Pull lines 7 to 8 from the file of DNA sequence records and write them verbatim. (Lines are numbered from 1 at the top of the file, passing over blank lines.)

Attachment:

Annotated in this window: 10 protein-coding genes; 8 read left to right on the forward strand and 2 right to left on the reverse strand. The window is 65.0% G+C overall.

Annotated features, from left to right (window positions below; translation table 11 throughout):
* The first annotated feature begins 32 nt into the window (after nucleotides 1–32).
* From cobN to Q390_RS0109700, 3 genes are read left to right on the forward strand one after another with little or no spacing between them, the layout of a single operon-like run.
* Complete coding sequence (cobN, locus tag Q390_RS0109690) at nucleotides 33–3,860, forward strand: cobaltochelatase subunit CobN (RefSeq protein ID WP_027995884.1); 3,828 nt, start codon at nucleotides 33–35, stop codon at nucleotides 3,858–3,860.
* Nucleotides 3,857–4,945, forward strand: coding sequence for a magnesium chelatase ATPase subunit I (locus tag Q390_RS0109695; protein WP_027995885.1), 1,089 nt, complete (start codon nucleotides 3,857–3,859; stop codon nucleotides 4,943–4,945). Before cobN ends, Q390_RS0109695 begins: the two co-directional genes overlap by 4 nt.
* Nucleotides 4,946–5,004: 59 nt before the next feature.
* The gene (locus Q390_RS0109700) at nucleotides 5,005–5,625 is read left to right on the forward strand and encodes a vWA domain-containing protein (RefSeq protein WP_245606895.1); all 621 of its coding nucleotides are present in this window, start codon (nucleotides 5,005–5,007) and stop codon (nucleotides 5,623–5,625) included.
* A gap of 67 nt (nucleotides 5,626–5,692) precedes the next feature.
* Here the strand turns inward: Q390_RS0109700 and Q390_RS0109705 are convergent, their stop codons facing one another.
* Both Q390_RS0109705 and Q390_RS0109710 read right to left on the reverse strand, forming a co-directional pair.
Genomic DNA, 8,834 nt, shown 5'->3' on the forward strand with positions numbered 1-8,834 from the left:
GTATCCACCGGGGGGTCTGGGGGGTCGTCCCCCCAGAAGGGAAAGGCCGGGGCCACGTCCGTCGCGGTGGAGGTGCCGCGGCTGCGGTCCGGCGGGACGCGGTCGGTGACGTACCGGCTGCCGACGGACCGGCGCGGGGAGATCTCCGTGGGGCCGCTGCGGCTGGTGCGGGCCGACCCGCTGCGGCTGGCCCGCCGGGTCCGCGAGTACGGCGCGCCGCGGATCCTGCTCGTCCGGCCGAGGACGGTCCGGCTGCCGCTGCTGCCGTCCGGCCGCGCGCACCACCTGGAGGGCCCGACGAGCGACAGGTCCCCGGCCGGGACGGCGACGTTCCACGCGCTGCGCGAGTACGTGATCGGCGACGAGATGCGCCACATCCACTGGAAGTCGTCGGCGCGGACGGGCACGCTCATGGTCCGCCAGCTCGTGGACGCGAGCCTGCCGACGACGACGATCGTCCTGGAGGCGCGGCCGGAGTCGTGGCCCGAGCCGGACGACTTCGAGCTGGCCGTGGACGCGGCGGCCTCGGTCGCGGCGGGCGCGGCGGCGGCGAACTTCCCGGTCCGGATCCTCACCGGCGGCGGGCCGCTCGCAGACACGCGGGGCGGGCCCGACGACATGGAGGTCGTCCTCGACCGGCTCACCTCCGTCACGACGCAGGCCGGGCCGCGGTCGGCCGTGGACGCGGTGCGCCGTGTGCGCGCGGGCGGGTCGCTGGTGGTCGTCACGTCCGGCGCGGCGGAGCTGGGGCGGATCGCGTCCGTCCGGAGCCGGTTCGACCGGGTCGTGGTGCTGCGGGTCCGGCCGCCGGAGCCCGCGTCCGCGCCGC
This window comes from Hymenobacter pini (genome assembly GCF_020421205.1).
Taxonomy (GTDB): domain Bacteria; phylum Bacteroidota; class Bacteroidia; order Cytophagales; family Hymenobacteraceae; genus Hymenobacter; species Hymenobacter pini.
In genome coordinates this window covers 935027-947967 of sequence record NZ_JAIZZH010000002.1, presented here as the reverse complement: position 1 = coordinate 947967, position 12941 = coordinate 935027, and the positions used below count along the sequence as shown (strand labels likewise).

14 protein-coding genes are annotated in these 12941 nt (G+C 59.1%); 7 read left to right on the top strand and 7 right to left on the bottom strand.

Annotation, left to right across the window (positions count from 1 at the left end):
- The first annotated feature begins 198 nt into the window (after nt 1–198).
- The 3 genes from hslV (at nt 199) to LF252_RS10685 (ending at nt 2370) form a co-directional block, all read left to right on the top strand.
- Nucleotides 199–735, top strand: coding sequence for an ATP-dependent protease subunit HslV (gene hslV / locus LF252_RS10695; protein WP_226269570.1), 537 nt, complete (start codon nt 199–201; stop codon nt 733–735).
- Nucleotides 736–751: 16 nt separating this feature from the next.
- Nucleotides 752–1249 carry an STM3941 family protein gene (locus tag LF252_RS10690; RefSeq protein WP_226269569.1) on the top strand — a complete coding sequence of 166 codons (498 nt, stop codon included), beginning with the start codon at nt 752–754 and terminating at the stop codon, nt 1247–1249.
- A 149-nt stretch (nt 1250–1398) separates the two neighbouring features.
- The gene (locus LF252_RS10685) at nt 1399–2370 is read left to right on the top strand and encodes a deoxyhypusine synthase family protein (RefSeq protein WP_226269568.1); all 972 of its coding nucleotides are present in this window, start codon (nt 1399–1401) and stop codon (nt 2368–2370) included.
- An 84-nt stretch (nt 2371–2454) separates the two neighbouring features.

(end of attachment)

* Nucleotides 4,946–5,004: 59 nt before the next feature.
* The gene (locus Q390_RS0109700) at nucleotides 5,005–5,625 is read left to right on the forward strand and encodes a vWA domain-containing protein (RefSeq protein WP_245606895.1); all 621 of its coding nucleotides are present in this window, start codon (nucleotides 5,005–5,007) and stop codon (nucleotides 5,623–5,625) included.